Sponsors of an initiative to require background checks for more gun sales will turn in some of the signatures Wednesday that they need to send the measure to the Legislature next year. Members of the Initiative 594 campaign said Tuesday they plan to turn in about 225,000 signatures. or about 70 percent of their goal, as a way of “demonstrating tremendous support” for the proposal. It would require background checks for most private gun sales or transfers, beyond the current requirement of background checks for sales by dealers. Also gathering signatures this year is I-591, a separate initiative to the Legislature that would forbid gun confiscation without due process and require a national standard for expanded background checks. Spokesman-Review, 10-8-13.
Government shutdown: Boehner calls short-term deal ‘unconditional surrender’
House Speaker John A. Boehner (R-OH) flatly ruled out a potential short-term deal to reopen the government Tuesday, saying it would amount to “unconditional surrender.” Boehner, responding to President Obama’s hour-long news conference, said he remained “disappointed” that Obama refused to consider talks centered on House-passed spending measures that included provisions tied to the healthcare law and that would “provide fairness” to Americans. He also insisted that any action to raise the nation’s debt limit should be in concert with steps to limit future borrowing. “There is going to be a negotiation here,” Boehner told reporters. “It’s time to have that conversation, not next week, not next month; the conversation ought to start today.” Asked about Obama saying he would be open to a potential short-term spending bill and debt limit increase that might allow the parties time to discuss a broader budget deal, Boehner bristled. “What the president said today was, if there is unconditional surrender by Republicans, he’ll sit down and talk to us. That’s not the way our government works,” he said. Los Angeles Times, 10-8-13.
Government shutdown: Reichert backs clean bill to end shutdown — or does he?
U.S. Rep. Dave Reichert (R-WA) is among a renegade group of House Republicans willing to vote for a no-strings attached spending bill to reopen the federal government. Or is he? CNN and the Washington Post Tuesday both counted the Auburn Republican as supporting a “clean” spending bill to fund government — without delaying Obamacare and other conditions that have provoked a stalemate with Democrats. The New York Times last week reported that Reichert privately questioned the GOP’s end game in the standoff. But Reichert has repeatedly declined to confirm it. And his public statements have been ambiguous at best. Seattle Times, 10-8-13.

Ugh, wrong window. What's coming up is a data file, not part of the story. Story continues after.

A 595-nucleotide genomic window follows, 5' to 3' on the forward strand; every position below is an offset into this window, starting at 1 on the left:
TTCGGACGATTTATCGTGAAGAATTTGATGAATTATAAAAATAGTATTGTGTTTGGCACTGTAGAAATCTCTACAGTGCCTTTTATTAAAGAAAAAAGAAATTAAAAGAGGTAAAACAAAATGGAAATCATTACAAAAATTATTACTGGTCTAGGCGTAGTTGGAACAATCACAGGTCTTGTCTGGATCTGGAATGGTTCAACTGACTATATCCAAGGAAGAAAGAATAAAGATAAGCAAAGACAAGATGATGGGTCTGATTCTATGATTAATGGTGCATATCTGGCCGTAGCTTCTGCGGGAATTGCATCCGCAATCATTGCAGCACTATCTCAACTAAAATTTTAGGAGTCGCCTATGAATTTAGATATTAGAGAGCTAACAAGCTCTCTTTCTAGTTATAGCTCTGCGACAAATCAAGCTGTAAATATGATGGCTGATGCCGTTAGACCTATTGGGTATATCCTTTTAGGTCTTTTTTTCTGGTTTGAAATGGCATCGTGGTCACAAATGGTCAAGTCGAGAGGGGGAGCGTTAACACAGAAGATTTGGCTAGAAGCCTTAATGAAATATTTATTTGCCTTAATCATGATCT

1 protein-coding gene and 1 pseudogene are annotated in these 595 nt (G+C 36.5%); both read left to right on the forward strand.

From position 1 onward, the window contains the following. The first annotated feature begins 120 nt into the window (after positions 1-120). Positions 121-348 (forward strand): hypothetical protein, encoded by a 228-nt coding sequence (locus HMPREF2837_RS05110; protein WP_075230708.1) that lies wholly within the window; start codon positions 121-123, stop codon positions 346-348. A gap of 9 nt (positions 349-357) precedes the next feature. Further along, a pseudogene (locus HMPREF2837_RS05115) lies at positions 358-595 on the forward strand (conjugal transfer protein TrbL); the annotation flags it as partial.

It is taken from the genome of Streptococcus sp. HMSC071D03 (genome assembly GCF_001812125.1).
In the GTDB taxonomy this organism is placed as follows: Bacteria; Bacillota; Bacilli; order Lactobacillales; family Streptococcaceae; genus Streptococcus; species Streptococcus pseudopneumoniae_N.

Government shutdown: U.S. Chamber: Raise debt limit ASAP or economy will suffer ‘substantial damage’
America’s most powerful business organization once again urged Congress and President Barack Obama to end the government shutdown and raise the nation’s debt limit. The U.S. Chamber of Commerce’s top lobbyist, Bruce Josten, said the chamber “understands the serious issues” raised in the debate over funding the government, including “the desire of some lawmakers to use every opportunity to alter the nation’s fiscal course toward more sustainable policies. In the back and forth of legislative wrangling, Congress and the administration should not lose sight of the fact that both the continuing resolution and the debt ceiling are and remain must-pass legislation, and that the debt ceiling specifically must pass on a timely basis to avoid inflicting substantial and enduring damage on the U.S. economy,” Josten said in a statement issued by the chamber. Puget Sound Business Journal, 10-8-13.
Government shutdown: Bishops asked House Republicans to hold nation hostage over birth control mandate
When House Republicans shut down the government last Tuesday, they did so with the blessing of Catholic bishops. One week before the shutdown, the US Conference of Catholic Bishops wrote a letter to the GOP House. The letter asked them to hold America hostage until Democrats kill birth control rules set by the White House. The rules require insurance companies to include birth control coverage for all employees, regardless of the religious beliefs of employers. This didn’t sit well with Catholic bishops and conservative Christians, who want the right to deny their female employees contraception. So as part of their ongoing temper tantrum over women having access to birth control, the bishops sent a letter to House Republicans urging them to shut the government down until they get their way on contraception coverage.